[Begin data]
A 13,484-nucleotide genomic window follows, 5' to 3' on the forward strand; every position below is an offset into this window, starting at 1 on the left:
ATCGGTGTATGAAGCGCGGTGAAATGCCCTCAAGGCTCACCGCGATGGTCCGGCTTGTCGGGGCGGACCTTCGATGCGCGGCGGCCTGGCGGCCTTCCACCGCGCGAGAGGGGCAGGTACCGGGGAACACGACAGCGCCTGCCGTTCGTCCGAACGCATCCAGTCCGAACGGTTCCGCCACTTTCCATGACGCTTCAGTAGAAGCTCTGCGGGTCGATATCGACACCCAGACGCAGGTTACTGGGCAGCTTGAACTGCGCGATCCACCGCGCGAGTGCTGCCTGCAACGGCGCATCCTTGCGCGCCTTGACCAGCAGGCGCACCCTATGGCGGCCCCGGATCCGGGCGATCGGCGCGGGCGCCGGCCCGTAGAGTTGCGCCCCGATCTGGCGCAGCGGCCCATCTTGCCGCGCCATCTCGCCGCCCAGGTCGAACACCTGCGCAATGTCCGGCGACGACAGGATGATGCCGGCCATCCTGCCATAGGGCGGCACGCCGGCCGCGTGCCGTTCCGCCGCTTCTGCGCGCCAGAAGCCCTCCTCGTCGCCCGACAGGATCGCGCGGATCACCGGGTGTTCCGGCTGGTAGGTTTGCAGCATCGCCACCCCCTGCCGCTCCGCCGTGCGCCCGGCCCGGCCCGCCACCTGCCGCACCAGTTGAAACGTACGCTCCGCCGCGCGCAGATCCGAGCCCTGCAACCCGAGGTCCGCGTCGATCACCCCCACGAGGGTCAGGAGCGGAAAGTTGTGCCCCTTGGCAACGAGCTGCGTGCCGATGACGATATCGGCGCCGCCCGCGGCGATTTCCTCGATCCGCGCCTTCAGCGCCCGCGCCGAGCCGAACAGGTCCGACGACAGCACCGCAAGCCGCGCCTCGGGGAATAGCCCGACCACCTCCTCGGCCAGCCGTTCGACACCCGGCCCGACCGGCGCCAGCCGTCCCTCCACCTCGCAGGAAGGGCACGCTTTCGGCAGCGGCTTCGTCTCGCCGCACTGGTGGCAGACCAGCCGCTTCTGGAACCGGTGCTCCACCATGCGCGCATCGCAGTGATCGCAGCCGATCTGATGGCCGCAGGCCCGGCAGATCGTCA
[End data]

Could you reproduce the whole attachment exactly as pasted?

A 13,484-nucleotide genomic window follows, 5' to 3' on the forward strand; every position below is an offset into this window, starting at 1 on the left:
ATCGGTGTATGAAGCGCGGTGAAATGCCCTCAAGGCTCACCGCGATGGTCCGGCTTGTCGGGGCGGACCTTCGATGCGCGGCGGCCTGGCGGCCTTCCACCGCGCGAGAGGGGCAGGTACCGGGGAACACGACAGCGCCTGCCGTTCGTCCGAACGCATCCAGTCCGAACGGTTCCGCCACTTTCCATGACGCTTCAGTAGAAGCTCTGCGGGTCGATATCGACACCCAGACGCAGGTTACTGGGCAGCTTGAACTGCGCGATCCACCGCGCGAGTGCTGCCTGCAACGGCGCATCCTTGCGCGCCTTGACCAGCAGGCGCACCCTATGGCGGCCCCGGATCCGGGCGATCGGCGCGGGCGCCGGCCCGTAGAGTTGCGCCCCGATCTGGCGCAGCGGCCCATCTTGCCGCGCCATCTCGCCGCCCAGGTCGAACACCTGCGCAATGTCCGGCGACGACAGGATGATGCCGGCCATCCTGCCATAGGGCGGCACGCCGGCCGCGTGCCGTTCCGCCGCTTCTGCGCGCCAGAAGCCCTCCTCGTCGCCCGACAGGATCGCGCGGATCACCGGGTGTTCCGGCTGGTAGGTTTGCAGCATCGCCACCCCCTGCCGCTCCGCCGTGCGCCCGGCCCGGCCCGCCACCTGCCGCACCAGTTGAAACGTACGCTCCGCCGCGCGCAGATCCGAGCCCTGCAACCCGAGGTCCGCGTCGATCACCCCCACGAGGGTCAGGAGCGGAAAGTTGTGCCCCTTGGCAACGAGCTGCGTGCCGATGACGATATCGGCGCCGCCCGCGGCGATTTCCTCGATCCGCGCCTTCAGCGCCCGCGCCGAGCCGAACAGGTCCGACGACAGCACCGCAAGCCGCGCCTCGGGGAATAGCCCGACCACCTCCTCGGCCAGCCGTTCGACACCCGGCCCGACCGGCGCCAGCCGTCCCTCCACCTCGCAGGAAGGGCACGCTTTCGGCAGCGGCTTCGTCTCGCCGCACTGGTGGCAGACCAGCCGCTTCTGGAACCGGTGCTCCACCATGCGCGCATCGCAGTGATCGCAGCCGATCTGATGGCCGCAGGCCCGGCAGATCGTCA